There are a select few moments in a brand’s history that mark its ascent to greatness.
For Nike, it was the 1988 indelible ‘Just Do It’ slogan, which instantly turned the Oregon based mega-brand into the undisputed king of fitness.
Apple’s moment was in 1984 when its brazen Orwellian fantasy literally hit screens to prove computers were for freedom and not control.
And for Airbnb its year was 2015. Specifically, it was when its ‘Never a Stranger’ advert appeared on TV screens for the first time, following the culture-shifting protagonist Ellie on her journey around the world.
Starting apprehensively, she stayed in Airbnb homes in Tulum, Tokyo, Paris and New York. Having sung her heart out in karaoke bars, and become part of a family in Rio, she felt the “wonderful experience of belonging.”
The desired outcome was to expose viewers to the very avant-garde idea that staying in a stranger’s home is nothing out of the ordinary.
For Airbnb CMO Jonathan Mildenhall, this was the most important message to get across.
After all, catalyzing his vision of building a brand that transcends its technology to enter the same deified realms as Coca-Cola in the ‘80’s, Nike in the 90’s or Apple in the 00’s had to begin with a confrontation of the one thing potentially hampering its chances of success.
“I wanted to broadcast that message to the world,” says Mildenhall, “and I wanted the world to know that Airbnb knew that what it was confronting was a little bit of an uncomfortable truth.”
Indeed, this uncomfortable truth had been a thorn in Airbnb’s side dating back to when founders Brian Chesky and Joe Gebbia first approached investors for funding. Of the 7 prominent Silicon Valley investors they were introduced to in 2008, 5 rejected them. The other 2 did not reply at all.
Knowing the uphill battle faced and the cultural stigma attached to the idea, Mildenhall, through the medium of video, decided to tackle the issue head on. The commercial commenced with the rather provocative line:
‘Dear Stranger, when I first booked this trip my friends said I was crazy. Why would I stay in somebody else’s house? But this morning a city I have never been to felt like one I already knew.’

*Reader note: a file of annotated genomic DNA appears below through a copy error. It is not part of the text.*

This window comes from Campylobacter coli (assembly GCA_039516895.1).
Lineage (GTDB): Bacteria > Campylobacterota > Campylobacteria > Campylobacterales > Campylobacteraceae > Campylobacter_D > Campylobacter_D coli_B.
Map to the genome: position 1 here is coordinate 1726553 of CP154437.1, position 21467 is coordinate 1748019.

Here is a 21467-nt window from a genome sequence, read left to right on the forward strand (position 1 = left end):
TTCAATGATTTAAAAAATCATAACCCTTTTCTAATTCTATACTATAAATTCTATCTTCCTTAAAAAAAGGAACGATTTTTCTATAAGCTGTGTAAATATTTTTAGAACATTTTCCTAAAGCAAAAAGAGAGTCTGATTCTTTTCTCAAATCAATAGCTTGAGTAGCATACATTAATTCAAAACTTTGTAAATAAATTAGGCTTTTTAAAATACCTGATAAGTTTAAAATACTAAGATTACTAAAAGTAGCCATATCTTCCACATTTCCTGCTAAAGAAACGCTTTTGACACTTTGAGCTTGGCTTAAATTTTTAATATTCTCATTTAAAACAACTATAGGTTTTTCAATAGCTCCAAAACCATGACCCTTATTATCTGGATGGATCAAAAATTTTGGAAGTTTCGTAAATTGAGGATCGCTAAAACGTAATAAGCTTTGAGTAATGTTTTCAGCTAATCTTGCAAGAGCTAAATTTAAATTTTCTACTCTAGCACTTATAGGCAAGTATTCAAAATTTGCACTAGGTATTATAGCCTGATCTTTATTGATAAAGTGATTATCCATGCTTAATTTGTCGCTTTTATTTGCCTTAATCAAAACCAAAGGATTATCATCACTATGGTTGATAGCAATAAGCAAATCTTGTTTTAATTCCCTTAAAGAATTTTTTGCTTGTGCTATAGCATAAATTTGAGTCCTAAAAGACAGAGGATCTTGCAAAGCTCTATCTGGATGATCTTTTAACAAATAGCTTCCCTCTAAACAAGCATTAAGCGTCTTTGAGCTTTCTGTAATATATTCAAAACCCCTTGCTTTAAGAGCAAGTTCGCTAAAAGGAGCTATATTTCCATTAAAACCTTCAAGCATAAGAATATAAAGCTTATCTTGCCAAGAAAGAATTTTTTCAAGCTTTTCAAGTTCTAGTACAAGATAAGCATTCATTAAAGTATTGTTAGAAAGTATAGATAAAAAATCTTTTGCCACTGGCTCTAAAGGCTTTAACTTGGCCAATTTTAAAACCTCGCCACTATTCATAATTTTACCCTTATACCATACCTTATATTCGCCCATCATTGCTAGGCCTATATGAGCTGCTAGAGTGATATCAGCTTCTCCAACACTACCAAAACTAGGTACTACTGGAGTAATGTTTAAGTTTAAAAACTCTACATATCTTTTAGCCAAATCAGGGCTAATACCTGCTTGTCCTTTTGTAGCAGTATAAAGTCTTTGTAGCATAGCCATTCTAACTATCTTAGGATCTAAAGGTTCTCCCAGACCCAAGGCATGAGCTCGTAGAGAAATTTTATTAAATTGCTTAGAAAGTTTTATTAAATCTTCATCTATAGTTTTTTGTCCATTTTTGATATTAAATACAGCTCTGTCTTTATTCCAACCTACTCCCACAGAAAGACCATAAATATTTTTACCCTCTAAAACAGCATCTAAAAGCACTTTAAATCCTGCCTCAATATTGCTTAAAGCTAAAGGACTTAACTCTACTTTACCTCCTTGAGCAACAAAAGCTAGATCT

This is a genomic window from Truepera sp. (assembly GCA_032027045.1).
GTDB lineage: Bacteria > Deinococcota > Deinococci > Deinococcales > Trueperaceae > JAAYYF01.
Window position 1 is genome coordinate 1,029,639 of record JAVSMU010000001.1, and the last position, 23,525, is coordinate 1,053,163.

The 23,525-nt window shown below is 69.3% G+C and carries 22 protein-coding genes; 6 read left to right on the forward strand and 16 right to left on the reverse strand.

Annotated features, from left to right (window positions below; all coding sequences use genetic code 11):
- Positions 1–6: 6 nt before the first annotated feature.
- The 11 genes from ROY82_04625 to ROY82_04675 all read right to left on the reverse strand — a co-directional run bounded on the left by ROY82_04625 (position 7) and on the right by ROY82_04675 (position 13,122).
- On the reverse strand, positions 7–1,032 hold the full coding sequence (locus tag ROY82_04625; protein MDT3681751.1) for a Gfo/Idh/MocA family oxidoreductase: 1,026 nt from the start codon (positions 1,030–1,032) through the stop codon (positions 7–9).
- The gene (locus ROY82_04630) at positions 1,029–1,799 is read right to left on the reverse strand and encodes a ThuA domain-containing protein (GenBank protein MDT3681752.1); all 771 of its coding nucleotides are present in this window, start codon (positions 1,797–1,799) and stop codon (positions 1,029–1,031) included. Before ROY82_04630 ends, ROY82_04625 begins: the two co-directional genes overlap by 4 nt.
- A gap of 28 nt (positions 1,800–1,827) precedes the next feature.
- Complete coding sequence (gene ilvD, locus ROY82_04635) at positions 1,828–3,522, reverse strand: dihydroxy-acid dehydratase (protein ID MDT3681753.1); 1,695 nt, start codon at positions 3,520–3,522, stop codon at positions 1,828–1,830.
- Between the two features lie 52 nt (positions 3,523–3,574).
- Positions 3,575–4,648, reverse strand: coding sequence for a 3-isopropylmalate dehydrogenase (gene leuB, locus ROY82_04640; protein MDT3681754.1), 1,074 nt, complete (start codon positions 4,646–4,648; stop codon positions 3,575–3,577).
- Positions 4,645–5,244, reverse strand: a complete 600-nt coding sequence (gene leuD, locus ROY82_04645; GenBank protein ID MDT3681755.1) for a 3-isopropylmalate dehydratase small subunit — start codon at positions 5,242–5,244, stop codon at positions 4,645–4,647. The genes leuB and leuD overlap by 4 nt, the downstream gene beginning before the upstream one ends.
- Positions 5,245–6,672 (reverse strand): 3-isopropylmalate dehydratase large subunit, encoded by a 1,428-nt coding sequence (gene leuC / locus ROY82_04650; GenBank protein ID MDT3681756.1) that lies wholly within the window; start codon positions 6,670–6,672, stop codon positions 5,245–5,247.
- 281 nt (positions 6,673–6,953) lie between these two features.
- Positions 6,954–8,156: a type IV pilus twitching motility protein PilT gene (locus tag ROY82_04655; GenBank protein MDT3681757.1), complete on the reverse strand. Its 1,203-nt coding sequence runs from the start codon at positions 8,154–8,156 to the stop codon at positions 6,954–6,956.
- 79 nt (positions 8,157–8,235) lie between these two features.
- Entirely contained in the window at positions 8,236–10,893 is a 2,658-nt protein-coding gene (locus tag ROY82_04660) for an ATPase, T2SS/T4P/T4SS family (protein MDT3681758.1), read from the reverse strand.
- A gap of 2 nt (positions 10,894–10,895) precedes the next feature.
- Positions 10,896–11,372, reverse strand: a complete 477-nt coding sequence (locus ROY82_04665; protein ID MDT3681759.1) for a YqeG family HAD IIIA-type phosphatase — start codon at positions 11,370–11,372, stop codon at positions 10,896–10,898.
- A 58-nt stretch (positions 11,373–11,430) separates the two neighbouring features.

In short, the campaign worked. And video has become the bedrock of Airbnb’s global marketing drive.
Before the campaign, there were 500,000 homes on the platform. 2 years later, says Mildenhall, “that figure has grown exponentially.”
The result is that Airbnb has become a mainstream fixture of the travel sector, fulfilling both Mildenhall’s and the founders’ vision of becoming the world’s first community driven super brand.
Which was exactly the reason why Mildenhall left his prominent exec position at Coca-Cola to join the then startup.
The power of video for marketers
The success of ‘Never a Stranger’ in shifting the traditionally held views of access and ownership has allowed Mildenhall to re-direct his sights at the travel industry, in a more recent campaign called ‘Live There’.
“I can now push up against a much broader and uncomfortable universal truth, which is that the alternative to travelling on Airbnb is not such a pleasant experience.
Why would you want to indulge yourself in the mass market tourism industry when you can truly live in the local neighbourhoods, with local people, and buy things from local makers? This is the premise of the ‘live there’ campaign.”
It comes to show just how important a tool video has become in the armoury of marketers. Not just for peer-to-peer content sharing and broadcast media, but for brand-to-customer communications in both B2C and B2B markets too.
“The entire world is moving toward video. The entire world,” Mildenhall explains.
To put it into perspective, Cisco predicts 80% of all Internet traffic will be streamed video content by 2019, up from 64% in 2014.
Mildenhall believes that this represents an astounding opportunity for brands that wish to stay relevant. They can become astute storytellers through the creation of compelling video content.
“This is not just about advertising storytelling either. Real time storytelling is where the world is headed,” he says.
“It is all about the way you express your brand essence, how your brand shows itself within the experiences people are having, whilst creating compelling video content that people are really going to want to give their time for.”
This may not take the form of a traditional 30-second TV ad either. Newer interactive platforms provide astounding control.
Snapchat’s emboldened new interactive ad format, for example, rakes in double the CPM ($40) of non-interactive video. The ads are clickable, people can swipe up on them and apps can be installed directly through them too.
There are also video formats that enable incredibly precise targeting. Be that native video, an area set to be explored by Mildenhall in the coming year, or addressable TV platforms that allow you to “serve up bespoke content that actually is relevant to the profile of a particular household.”
Tested for the ‘Live There’ campaign, Mildenhall shot different versions of the same ad for maximum relevance to those watching.
A millennial version, Chinese version and LGBT version are amongst some of them.
“This will be the benchmark of marketing excellence, not in 5 years time, but in 2 or 3. The rapid acceleration of video distribution and production means that all progressive marketers have to lean into it and understand how to tell real time narrative through video. The kind that can be shared widely and include the voice of their consumers and their fan bases.”